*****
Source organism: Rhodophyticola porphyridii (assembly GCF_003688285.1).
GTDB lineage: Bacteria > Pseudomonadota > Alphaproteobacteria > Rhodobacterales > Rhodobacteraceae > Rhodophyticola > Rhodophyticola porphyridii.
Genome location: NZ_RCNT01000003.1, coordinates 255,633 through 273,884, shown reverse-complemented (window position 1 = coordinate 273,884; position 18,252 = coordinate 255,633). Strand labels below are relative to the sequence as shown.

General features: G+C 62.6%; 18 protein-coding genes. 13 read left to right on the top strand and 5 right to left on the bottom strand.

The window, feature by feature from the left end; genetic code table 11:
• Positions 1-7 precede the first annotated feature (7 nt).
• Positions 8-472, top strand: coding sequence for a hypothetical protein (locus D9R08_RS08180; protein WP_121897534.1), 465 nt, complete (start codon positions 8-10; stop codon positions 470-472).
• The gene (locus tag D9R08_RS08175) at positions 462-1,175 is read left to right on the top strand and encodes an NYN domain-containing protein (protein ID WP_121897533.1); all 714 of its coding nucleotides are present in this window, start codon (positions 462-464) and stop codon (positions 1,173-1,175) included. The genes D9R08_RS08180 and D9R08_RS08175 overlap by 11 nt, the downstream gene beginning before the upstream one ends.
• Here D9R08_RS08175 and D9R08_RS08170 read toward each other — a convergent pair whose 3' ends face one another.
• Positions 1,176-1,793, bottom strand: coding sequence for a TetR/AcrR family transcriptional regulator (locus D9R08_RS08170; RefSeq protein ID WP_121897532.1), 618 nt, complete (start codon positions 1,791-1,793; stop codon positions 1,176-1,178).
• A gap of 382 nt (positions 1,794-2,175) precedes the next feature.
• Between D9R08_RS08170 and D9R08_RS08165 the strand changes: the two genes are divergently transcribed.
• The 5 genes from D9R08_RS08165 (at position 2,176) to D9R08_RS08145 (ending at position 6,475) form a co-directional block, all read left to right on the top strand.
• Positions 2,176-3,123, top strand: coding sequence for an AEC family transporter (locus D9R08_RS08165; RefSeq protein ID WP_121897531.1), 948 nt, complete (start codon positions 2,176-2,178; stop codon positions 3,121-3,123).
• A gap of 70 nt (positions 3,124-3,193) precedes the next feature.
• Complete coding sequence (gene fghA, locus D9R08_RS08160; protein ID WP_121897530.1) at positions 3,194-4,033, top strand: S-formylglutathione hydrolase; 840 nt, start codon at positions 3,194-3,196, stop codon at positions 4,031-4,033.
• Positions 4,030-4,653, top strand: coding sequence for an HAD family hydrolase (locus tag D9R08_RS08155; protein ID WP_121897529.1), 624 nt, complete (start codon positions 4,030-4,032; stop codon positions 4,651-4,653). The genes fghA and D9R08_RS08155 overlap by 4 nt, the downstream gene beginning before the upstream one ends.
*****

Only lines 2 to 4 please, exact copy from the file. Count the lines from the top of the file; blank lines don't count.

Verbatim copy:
GTDB lineage: Bacteria > Pseudomonadota > Alphaproteobacteria > Rhodobacterales > Rhodobacteraceae > Rhodophyticola > Rhodophyticola porphyridii.
Genome location: NZ_RCNT01000003.1, coordinates 255,633 through 273,884, shown reverse-complemented (window position 1 = coordinate 273,884; position 18,252 = coordinate 255,633). Strand labels below are relative to the sequence as shown.

General features: G+C 62.6%; 18 protein-coding genes. 13 read left to right on the top strand and 5 right to left on the bottom strand.